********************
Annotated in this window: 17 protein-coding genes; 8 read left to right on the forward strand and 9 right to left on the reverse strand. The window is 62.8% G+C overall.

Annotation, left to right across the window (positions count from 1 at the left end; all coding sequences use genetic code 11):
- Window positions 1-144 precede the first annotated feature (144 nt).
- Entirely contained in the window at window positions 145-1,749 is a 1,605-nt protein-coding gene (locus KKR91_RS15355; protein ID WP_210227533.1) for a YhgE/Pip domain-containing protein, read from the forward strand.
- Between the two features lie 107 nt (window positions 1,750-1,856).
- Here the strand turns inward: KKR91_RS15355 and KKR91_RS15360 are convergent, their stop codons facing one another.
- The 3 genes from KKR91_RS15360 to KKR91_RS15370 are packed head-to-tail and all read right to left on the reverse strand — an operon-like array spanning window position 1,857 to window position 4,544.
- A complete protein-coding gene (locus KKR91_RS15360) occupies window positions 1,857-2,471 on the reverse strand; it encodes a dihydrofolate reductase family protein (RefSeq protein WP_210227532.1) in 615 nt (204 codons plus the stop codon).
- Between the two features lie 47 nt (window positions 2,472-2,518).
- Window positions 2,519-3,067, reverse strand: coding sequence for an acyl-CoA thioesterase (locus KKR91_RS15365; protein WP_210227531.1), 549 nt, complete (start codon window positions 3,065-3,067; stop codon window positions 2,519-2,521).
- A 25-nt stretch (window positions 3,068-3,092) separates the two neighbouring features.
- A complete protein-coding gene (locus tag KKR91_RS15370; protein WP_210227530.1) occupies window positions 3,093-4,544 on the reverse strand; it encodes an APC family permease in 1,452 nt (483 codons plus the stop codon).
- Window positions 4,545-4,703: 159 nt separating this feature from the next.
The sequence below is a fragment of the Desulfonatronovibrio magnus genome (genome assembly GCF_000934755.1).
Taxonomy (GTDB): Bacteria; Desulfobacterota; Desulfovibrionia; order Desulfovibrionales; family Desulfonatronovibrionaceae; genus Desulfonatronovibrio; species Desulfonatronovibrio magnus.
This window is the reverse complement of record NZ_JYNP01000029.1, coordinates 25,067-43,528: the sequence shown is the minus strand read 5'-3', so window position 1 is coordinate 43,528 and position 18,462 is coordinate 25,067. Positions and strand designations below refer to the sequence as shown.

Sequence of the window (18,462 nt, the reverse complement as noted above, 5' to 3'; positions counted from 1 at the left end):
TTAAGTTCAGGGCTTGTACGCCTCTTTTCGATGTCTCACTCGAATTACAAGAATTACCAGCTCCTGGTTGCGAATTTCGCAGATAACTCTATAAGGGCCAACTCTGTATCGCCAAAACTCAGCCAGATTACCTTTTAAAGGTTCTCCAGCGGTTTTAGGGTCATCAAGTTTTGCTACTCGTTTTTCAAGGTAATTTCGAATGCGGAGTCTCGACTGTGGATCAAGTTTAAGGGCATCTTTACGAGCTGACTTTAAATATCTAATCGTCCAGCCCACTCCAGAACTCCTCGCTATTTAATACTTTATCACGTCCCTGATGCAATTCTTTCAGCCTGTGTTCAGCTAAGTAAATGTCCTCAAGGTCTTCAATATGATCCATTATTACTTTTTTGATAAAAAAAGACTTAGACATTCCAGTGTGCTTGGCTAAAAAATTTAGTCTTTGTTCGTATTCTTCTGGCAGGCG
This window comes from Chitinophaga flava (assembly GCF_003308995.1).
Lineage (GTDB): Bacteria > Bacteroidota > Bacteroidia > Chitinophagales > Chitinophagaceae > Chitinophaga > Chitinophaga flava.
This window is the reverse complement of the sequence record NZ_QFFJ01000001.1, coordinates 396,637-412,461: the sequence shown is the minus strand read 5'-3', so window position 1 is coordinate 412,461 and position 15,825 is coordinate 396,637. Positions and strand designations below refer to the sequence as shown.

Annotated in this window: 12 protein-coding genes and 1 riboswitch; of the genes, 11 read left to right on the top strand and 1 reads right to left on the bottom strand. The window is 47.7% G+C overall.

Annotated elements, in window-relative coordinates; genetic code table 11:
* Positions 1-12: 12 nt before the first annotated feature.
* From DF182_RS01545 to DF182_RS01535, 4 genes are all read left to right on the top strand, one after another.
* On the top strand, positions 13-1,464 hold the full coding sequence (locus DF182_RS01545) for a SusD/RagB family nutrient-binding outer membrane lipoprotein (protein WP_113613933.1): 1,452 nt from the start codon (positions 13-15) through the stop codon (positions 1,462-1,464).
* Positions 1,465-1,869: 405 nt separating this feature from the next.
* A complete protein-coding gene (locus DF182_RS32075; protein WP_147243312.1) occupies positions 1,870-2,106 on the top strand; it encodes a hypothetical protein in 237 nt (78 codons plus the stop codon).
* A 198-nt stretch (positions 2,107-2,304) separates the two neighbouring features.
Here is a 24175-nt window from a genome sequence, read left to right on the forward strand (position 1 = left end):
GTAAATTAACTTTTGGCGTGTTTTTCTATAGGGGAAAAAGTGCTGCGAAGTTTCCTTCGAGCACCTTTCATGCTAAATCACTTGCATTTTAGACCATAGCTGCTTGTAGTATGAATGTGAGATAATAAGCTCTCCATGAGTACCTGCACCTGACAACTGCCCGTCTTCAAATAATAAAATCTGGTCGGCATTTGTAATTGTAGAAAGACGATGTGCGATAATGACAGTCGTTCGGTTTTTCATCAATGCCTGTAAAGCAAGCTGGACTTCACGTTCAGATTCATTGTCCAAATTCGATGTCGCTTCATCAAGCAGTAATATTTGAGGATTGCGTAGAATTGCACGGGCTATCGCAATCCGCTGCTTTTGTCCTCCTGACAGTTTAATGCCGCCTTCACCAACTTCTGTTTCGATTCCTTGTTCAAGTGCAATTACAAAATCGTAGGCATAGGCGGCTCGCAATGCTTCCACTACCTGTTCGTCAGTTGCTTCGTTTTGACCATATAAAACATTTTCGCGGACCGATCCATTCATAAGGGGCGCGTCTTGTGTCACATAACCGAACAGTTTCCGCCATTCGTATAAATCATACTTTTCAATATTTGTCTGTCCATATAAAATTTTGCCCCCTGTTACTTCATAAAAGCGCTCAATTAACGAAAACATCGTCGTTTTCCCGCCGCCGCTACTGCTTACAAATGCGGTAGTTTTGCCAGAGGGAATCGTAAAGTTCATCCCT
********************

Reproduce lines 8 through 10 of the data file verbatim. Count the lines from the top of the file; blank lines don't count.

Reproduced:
- A complete protein-coding gene (locus KKR91_RS15360) occupies window positions 1,857-2,471 on the reverse strand; it encodes a dihydrofolate reductase family protein (RefSeq protein WP_210227532.1) in 615 nt (204 codons plus the stop codon).
- Between the two features lie 47 nt (window positions 2,472-2,518).
- Window positions 2,519-3,067, reverse strand: coding sequence for an acyl-CoA thioesterase (locus KKR91_RS15365; protein WP_210227531.1), 549 nt, complete (start codon window positions 3,065-3,067; stop codon window positions 2,519-2,521).